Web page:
People are always concerned with what the future might have in store for them – both personally and on a global scale. This is why augurs, diviners, seers and fortune-tellers have managed to make a living for centuries, and they still do.
But there are other people who make predictions about the future of our lives, more informed predictions based on data and trends – they are called visionaries today, or maybe futurists, creating outlines for what our world will become decades from their time. And one of the most famous such visionary (or futurist) is Alvin Toffler, American author and futurists.
Some of his books would be really good reads if if wasn’t for the sometimes horrifying future he predicts. In his novel titled “War and Anti-War” he predicted the shift from mass military actions toward surgical strikes delivered from a distance – and today, two decades later, we have remote controlled drones taking out terrorists with ease (and without having to risk a human life). But his military predictions are not what I want to cover today, but his marketing and economical predictions, made in Future Shock, a book he wrote in 1970, which has been turned into a documentary later.
So, let’s begin with the beginning. “Future Shock”, the term coined by Toffler in his book, refers to the personal perception of “too much change in too short a period of time”. As our society shifts from being industrial to super-industrial, the accelerated rate of technological development is leaving people “future shocked” – with a feeling shattering stress and disorientation that overwhelms them. Some prefer to hide from it, move away from the outside world to experience the best online games at Royal Vegas hidden behind their walls and windows, but most of us are forced to live in our quickly shifting world day after day.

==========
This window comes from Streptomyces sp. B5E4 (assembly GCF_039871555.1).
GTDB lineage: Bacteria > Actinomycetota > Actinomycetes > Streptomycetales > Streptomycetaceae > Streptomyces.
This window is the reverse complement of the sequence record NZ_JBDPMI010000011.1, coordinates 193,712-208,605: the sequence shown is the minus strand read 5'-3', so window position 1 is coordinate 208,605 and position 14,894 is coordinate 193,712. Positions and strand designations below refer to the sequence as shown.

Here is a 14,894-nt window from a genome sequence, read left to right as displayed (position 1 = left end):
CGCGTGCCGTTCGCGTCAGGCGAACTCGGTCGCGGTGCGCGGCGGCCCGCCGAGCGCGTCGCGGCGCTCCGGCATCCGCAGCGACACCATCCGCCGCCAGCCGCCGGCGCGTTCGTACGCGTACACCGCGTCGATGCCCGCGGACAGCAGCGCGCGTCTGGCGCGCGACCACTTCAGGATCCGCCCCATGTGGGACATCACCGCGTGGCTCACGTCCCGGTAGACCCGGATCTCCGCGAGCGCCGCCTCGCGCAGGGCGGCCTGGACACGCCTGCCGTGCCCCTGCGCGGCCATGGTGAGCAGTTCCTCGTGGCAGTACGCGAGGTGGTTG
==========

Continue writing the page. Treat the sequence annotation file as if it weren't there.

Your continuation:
Toffler predicted that the rapid change in technology would profoundly change the way people would interact with each other. This rapid change is a disruptive force in society, leading to what Toffler called “high transience” – relationships lasting shorter periods of time, ideas being “used up” more quickly. The consumption habits of the people will also change, he predicted, moving toward disposable products designed to fulfill temporary needs instead of a more permanent solution, inevitably leading to renting pushing ahead, making ownership obsolete.
Toffler also predicted a new, nomadic movement of workers from emerging societies like Turkey and Algeria toward more developed ones in Europe. Part of this new, nomadic lifestyle will be triggered by the fact that industries constantly fall and emerge, and will cause marketers and traders to shift their targeting policies to deal with their transient targets. Stability and long term plans will decrease, giving way to more short term commitments when it comes to jobs, products, family and friends.
How many of Toffler’s predictions have come true in the last four and a half decades, and how many of them will still turn into reality in the following years? I’ll leave you to decide…